Going back to 1947, the exasperated Goda Varma secretly wrote to KPS Menon, his friend. KPS Menon transferred this information to Nehru. The letter reads as follows, quoting KPS Menon and provides an interesting account of the times and situation in Travancore.

I do hope something will be done to bring Sir C. P.—for he is Travancore today—to his senses. I reproduce below for your personal information an extract from a letter I have received from Goda Varma Raja, brother-in-law of the Maharaja of Travancore.

"Here in Travancore I don't know how things are going to turn out. I am almost enclosed in a water-tight compartment. On principle I am against my taking (because of my position) any active part in the day-to-day politics of the State. At the same time I cannot agree to things which are against the real interests of the Maharaja or the people. There is a lot of loud talk on independence. It might be good or bad according to circumstances. But the whole thing is vitiated by the advocacy and energy put into it by Sir C.P. This man is clever, able and learned. All this makes him dangerous. I told him some years back that if he cannot behave like a gentleman he must keep out of my affairs. He has yet to learn completely the wisdom of that suggestion.

"To me Travancore can make a real contribution to the greatness of India. The talk of independence I hear from the papers is just creating an opportunity for Si C.P. to have his own way while others break each other's heads or pour abuse at each other. My personal view is that Travancore should have gone into the Constituent Assembly and made a real contribution in its work. Then if the final shape of things did not emerge as befitting the status and self-respect of Travancore it will be time to make a fight for it. Brave and confident people need not be afraid of consulting each other."

KPS continues to Nehru - Men like the writer of this letter dare not speak out. And the press is gagged. Incidentally, I see that that statement of about Travancore has leaked out in a wildly distorted form. A Chinese paper here contained a translation of a report in the Forum of 13th July to the effect that I had tendered my resignation to you in order to go and have it out with C.P! I wonder if it will not be better to let my statement be published after all. When no Travancorean in Travancore dare speak out, those outside must. Besides, when an officer of the Foreign Service has reached the rank of Ambassador, is he to be debarred, as Bajpai is trying, from expressing his views even when they are altogether consistent with his Government's? And in the present case the views were expressed by me, not as a member of the Foreign Service but as a Travancorean, pained to see his State taking a wrong turn at a critical juncture………………

Besides his contribution to sports and games, the genial Raja was also instrumental in sowing the seeds for the growth of tourism and aviation in the State. His life was always filled with adventure and some amount of danger and was once attacked by a tusker He later wrote, “I escaped with no serious injury, except a four inch hole on my right thigh. My football days might have triggered off some reflexes, but I have been forced to remain in bed. I may console myself that it took an elephant to do it”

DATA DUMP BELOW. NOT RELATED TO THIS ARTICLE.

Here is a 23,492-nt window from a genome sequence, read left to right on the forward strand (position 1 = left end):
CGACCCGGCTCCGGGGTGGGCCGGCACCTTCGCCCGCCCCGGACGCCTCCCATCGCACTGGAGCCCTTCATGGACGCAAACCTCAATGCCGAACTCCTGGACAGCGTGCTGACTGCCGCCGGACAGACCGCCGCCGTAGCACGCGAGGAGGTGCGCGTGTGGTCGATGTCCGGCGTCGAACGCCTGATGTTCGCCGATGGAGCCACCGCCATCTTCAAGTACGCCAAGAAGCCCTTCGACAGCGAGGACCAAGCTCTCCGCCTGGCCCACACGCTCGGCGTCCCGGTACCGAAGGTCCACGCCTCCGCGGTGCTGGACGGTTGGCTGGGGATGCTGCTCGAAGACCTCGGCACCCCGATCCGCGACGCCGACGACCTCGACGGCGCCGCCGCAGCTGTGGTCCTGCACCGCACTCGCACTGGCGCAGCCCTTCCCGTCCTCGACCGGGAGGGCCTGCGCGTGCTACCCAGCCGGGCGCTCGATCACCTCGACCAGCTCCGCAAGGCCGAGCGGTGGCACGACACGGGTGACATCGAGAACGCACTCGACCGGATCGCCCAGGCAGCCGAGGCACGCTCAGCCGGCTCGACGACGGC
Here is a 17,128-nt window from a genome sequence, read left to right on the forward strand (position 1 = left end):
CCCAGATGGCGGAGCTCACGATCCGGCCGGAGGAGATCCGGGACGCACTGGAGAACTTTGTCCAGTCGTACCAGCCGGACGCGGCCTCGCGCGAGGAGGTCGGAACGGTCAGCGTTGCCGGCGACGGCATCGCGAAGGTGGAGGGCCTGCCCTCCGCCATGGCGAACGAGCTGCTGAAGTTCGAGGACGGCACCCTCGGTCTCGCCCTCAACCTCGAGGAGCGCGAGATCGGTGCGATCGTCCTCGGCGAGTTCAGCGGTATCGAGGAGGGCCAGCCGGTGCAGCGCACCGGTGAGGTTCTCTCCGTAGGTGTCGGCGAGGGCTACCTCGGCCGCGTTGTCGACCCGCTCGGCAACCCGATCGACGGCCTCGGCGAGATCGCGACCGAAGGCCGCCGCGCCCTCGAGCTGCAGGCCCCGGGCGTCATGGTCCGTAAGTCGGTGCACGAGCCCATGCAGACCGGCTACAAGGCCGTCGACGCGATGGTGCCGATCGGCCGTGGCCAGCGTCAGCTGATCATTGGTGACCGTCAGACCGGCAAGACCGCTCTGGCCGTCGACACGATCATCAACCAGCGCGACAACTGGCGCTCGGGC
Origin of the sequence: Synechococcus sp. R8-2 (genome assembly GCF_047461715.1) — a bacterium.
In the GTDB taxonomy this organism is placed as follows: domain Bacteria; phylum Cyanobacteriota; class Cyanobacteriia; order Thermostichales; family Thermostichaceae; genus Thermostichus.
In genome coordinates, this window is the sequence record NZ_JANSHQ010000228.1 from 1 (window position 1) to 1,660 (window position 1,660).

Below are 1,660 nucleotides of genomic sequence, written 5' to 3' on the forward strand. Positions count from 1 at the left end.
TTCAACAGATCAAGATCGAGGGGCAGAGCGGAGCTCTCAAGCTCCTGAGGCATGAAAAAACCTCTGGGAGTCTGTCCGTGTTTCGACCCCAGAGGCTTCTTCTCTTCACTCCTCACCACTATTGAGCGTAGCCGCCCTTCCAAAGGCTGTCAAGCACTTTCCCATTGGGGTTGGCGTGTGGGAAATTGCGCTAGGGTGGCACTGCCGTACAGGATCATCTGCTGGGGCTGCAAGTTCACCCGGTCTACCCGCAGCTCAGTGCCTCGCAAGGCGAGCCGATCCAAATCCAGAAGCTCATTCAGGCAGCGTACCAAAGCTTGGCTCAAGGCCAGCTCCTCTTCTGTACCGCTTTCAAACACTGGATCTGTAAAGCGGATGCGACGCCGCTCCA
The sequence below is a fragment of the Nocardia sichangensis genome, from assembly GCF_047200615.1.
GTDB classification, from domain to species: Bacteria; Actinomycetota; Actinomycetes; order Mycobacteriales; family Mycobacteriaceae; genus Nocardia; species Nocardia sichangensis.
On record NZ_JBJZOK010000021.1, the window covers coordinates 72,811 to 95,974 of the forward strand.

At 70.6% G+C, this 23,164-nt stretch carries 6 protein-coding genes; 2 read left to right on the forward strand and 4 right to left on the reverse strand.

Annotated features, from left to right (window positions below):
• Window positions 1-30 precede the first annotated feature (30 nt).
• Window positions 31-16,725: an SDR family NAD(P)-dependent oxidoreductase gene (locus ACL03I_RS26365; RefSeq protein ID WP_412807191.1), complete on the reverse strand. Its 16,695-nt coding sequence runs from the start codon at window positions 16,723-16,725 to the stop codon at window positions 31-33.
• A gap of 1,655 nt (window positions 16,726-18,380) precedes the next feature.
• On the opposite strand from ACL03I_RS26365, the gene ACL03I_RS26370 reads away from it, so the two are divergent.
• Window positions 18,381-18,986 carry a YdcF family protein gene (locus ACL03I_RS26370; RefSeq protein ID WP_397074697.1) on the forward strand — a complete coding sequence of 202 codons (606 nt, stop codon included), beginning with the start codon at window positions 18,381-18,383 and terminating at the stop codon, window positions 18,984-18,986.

In 1971 he went to Amritsar, to participate in All India sports Council Conference. He made an unscheduled trip to the Kulu Valley on 30th April 1972. With friends Bolina, the then Aero Club president, and Swaranjit Singh, they flew in a three-seater aircraft which suddenly nosedived and crashed. GV Raja always had great desire to see a Viscount Flight landing in Trivandrum, but tragically, its first landing was with his corpse in it.

Goda Varma’s concise bio reads thus - Sri P.R. Goda Varma Raja Avargal (b. at the Kanijiramattam Palace, Poonjar, Kottayam dist, 17th September 1908; d. in a plane crash in the Kulu Valley, 30th April 1971), Hon Lt-Col 1st Travancore Nair Infantry, Chair Kerala Travels 1959-1971, Presdt Aero Club of India, All India Lawn Tennis Assoc, Trivandrum Tennis Club (TTC) 1938-1971, Kerala Sports Council (KSC) 1954-1971, Kerala Cricket Assoc 1956-1963, and Kerala Flying Club 1959-1971, Vice-Presdt All India Council of Sports, the Swimming Fed of India, and the Brd of Control for Cricket in India (BCCI), Dir India Tourism Development Corp, rcvd: Coron Medal (1937), son of Srimathi Ambalika Tampuratti, of Poonjar, by her husband, Sri Puthusseri Narayanan Nampoothiri - issues - two sons and two daughters:
His grandson through his daughter Gouri Parvathi Bayi is my favorite musician these days, Prince Rama Varma as he is popularly known.

And that brings me to an oft quoted amusing anecdote from Eleanor Roosevelt, wife of Pres Roosevelt. After a visit to Kaudiar Palace, she wrote in Life magazine, 'I went to Travancore, where I met Chithira Tirunal, the Maharaja. He introduced me to the Maharani, who was not his wife, but his mother, and the heir apparent, who was not his son, but his brother. I have not understood the system. But I am glad that the power is vested with the women.'

Thripadidanam – S Uma Maheswari
Travancore – the footprints of destiny – HH Uthradom Thirunal Marthanda Varma – as told to Uma Maheswari
Twilight in China – KPS Menon
Kerala spirit of sports article
Hindu Newspaper reports